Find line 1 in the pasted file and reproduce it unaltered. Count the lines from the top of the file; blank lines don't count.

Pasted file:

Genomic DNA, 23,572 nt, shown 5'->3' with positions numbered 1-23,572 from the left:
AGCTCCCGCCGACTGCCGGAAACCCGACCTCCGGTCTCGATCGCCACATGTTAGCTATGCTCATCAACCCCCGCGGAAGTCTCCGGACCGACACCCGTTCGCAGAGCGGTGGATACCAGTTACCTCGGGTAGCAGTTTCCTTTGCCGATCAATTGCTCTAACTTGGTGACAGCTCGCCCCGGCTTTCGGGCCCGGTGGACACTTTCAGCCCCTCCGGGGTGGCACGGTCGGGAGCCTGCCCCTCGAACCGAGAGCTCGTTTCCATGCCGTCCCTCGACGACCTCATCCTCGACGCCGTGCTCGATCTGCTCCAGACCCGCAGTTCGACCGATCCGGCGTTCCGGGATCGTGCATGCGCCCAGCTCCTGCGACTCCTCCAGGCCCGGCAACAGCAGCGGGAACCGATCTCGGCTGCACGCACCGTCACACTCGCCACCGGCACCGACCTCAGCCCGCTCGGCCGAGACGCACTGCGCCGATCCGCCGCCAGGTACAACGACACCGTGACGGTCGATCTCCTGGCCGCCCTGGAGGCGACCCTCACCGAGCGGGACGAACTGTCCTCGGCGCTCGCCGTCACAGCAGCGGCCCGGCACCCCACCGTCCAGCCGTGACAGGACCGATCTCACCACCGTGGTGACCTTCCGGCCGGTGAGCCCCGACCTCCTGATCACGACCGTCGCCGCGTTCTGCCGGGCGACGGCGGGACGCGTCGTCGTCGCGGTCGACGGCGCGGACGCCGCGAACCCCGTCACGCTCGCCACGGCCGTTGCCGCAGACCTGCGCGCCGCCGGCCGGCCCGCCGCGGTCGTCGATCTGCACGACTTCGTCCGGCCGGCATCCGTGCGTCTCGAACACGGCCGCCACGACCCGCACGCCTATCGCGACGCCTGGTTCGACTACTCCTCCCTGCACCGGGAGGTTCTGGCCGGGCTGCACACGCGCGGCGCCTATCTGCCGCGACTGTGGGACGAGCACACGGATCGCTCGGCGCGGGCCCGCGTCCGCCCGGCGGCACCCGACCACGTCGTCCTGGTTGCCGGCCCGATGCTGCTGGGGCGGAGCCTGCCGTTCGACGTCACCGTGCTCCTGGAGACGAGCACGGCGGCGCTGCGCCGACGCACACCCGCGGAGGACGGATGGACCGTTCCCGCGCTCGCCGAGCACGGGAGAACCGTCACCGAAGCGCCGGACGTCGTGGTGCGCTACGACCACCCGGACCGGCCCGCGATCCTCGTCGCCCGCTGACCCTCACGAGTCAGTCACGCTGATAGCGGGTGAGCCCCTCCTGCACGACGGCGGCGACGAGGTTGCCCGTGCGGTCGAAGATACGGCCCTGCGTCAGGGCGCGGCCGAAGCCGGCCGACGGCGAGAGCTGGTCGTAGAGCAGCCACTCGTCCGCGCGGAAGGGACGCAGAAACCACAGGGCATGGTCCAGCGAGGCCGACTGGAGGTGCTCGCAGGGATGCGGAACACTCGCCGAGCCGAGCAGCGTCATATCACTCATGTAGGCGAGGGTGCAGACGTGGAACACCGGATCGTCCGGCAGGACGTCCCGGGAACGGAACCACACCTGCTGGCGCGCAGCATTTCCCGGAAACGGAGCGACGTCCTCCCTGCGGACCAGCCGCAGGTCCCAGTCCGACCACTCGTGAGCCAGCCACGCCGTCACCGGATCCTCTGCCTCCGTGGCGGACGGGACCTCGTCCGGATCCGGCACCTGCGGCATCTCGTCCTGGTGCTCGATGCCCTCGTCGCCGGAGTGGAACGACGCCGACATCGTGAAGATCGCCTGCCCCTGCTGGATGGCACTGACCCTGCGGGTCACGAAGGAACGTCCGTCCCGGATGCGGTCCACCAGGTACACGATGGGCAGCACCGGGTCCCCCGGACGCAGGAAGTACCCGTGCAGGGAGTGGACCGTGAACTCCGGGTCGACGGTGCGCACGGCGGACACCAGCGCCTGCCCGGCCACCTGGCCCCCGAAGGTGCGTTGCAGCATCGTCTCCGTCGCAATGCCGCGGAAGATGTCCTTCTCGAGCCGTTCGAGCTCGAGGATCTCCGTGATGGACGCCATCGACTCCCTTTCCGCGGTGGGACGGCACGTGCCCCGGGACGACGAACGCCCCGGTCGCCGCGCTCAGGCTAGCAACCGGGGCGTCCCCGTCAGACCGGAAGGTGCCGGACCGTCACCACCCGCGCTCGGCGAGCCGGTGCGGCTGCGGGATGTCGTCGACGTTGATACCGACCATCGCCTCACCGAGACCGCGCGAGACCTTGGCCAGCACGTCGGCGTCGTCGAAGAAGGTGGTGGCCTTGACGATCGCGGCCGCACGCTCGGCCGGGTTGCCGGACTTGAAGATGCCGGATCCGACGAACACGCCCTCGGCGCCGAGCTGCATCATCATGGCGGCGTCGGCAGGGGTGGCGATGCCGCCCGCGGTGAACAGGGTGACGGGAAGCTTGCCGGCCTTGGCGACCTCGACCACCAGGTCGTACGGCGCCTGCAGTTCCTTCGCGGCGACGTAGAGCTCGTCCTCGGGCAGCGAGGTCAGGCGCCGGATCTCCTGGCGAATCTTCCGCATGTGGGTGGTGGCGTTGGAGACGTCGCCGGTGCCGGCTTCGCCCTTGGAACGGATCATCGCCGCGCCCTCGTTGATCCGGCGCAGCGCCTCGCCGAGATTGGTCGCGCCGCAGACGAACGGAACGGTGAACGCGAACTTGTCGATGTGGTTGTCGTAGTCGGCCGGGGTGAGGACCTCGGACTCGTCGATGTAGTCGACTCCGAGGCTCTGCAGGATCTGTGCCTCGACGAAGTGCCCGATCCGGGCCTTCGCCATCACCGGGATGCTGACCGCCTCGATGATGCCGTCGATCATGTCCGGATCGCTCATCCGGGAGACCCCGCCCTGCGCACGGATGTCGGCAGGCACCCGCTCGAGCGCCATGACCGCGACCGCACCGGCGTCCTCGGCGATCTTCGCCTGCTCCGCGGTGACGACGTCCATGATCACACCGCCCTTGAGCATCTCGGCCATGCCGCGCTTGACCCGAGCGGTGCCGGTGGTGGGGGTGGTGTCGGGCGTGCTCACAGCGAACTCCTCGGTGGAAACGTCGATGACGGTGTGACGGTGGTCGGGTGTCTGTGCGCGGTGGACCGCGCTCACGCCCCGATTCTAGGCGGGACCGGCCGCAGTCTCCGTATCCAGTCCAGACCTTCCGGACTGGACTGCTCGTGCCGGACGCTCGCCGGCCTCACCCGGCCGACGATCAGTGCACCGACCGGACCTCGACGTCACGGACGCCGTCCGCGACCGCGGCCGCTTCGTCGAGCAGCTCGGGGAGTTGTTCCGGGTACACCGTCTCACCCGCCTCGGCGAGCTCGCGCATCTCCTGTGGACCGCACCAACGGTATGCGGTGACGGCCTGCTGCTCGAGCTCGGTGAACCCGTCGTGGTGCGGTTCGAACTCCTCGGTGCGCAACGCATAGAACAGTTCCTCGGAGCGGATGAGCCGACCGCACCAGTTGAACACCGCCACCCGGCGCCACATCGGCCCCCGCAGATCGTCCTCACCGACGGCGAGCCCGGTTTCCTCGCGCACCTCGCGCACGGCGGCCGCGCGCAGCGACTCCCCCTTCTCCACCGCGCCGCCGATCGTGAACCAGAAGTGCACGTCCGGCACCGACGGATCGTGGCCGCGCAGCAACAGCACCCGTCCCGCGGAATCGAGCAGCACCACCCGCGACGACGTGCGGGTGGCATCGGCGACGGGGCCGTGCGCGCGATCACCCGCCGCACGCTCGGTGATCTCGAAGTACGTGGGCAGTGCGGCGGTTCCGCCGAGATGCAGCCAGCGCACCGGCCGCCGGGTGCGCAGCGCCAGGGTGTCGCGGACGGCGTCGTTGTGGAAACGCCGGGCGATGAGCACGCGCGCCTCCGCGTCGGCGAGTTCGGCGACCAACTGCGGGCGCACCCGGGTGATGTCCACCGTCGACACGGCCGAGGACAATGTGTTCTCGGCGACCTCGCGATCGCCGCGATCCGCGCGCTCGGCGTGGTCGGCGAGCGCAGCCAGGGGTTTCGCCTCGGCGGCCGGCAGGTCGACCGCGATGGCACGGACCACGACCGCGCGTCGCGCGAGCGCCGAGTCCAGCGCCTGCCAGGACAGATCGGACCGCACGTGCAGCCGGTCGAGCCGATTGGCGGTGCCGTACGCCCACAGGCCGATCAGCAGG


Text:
Genomic DNA, 23,572 nt, shown 5'->3' with positions numbered 1-23,572 from the left: